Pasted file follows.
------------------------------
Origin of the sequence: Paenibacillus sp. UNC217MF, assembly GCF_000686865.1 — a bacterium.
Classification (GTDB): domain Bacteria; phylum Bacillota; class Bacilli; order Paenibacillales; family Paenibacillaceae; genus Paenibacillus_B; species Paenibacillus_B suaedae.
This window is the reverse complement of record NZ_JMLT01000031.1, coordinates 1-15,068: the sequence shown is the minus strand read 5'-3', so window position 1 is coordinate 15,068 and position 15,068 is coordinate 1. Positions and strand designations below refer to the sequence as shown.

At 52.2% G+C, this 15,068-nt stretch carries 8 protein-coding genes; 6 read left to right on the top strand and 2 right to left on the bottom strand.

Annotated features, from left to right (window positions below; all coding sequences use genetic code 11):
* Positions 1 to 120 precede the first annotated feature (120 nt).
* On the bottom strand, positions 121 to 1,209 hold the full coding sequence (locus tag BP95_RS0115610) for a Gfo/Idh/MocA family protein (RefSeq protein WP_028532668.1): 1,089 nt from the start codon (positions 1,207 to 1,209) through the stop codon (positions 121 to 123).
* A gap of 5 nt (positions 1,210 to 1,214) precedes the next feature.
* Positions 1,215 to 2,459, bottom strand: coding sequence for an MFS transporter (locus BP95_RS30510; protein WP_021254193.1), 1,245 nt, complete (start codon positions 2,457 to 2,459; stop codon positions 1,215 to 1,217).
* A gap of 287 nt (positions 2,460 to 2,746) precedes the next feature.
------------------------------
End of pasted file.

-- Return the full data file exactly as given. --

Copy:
Origin of the sequence: Paenibacillus sp. UNC217MF, assembly GCF_000686865.1 — a bacterium.
Classification (GTDB): domain Bacteria; phylum Bacillota; class Bacilli; order Paenibacillales; family Paenibacillaceae; genus Paenibacillus_B; species Paenibacillus_B suaedae.
This window is the reverse complement of record NZ_JMLT01000031.1, coordinates 1-15,068: the sequence shown is the minus strand read 5'-3', so window position 1 is coordinate 15,068 and position 15,068 is coordinate 1. Positions and strand designations below refer to the sequence as shown.

At 52.2% G+C, this 15,068-nt stretch carries 8 protein-coding genes; 6 read left to right on the top strand and 2 right to left on the bottom strand.

Annotated features, from left to right (window positions below; all coding sequences use genetic code 11):
* Positions 1 to 120 precede the first annotated feature (120 nt).
* On the bottom strand, positions 121 to 1,209 hold the full coding sequence (locus tag BP95_RS0115610) for a Gfo/Idh/MocA family protein (RefSeq protein WP_028532668.1): 1,089 nt from the start codon (positions 1,207 to 1,209) through the stop codon (positions 121 to 123).
* A gap of 5 nt (positions 1,210 to 1,214) precedes the next feature.
* Positions 1,215 to 2,459, bottom strand: coding sequence for an MFS transporter (locus BP95_RS30510; protein WP_021254193.1), 1,245 nt, complete (start codon positions 2,457 to 2,459; stop codon positions 1,215 to 1,217).
* A gap of 287 nt (positions 2,460 to 2,746) precedes the next feature.